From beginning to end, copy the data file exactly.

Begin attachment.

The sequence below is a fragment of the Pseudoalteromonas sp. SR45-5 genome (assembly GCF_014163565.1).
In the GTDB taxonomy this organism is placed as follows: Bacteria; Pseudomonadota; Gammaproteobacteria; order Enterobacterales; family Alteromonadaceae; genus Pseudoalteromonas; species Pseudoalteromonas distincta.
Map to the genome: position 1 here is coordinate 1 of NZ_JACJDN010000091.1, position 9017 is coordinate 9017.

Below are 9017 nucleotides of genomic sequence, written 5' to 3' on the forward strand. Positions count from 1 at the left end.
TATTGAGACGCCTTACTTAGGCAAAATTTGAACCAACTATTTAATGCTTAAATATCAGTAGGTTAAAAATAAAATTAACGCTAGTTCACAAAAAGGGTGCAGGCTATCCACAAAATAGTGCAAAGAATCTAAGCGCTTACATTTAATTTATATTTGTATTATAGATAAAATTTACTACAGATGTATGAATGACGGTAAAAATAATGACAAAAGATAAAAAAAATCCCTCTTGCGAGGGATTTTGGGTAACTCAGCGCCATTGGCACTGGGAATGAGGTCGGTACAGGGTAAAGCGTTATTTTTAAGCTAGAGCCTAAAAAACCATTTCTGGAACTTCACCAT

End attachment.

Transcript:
The sequence below is a fragment of the Pseudoalteromonas sp. SR45-5 genome (assembly GCF_014163565.1).
In the GTDB taxonomy this organism is placed as follows: Bacteria; Pseudomonadota; Gammaproteobacteria; order Enterobacterales; family Alteromonadaceae; genus Pseudoalteromonas; species Pseudoalteromonas distincta.
Map to the genome: position 1 here is coordinate 1 of NZ_JACJDN010000091.1, position 9017 is coordinate 9017.

Below are 9017 nucleotides of genomic sequence, written 5' to 3' on the forward strand. Positions count from 1 at the left end.
TATTGAGACGCCTTACTTAGGCAAAATTTGAACCAACTATTTAATGCTTAAATATCAGTAGGTTAAAAATAAAATTAACGCTAGTTCACAAAAAGGGTGCAGGCTATCCACAAAATAGTGCAAAGAATCTAAGCGCTTACATTTAATTTATATTTGTATTATAGATAAAATTTACTACAGATGTATGAATGACGGTAAAAATAATGACAAAAGATAAAAAAAATCCCTCTTGCGAGGGATTTTGGGTAACTCAGCGCCATTGGCACTGGGAATGAGGTCGGTACAGGGTAAAGCGTTATTTTTAAGCTAGAGCCTAAAAAACCATTTCTGGAACTTCACCAT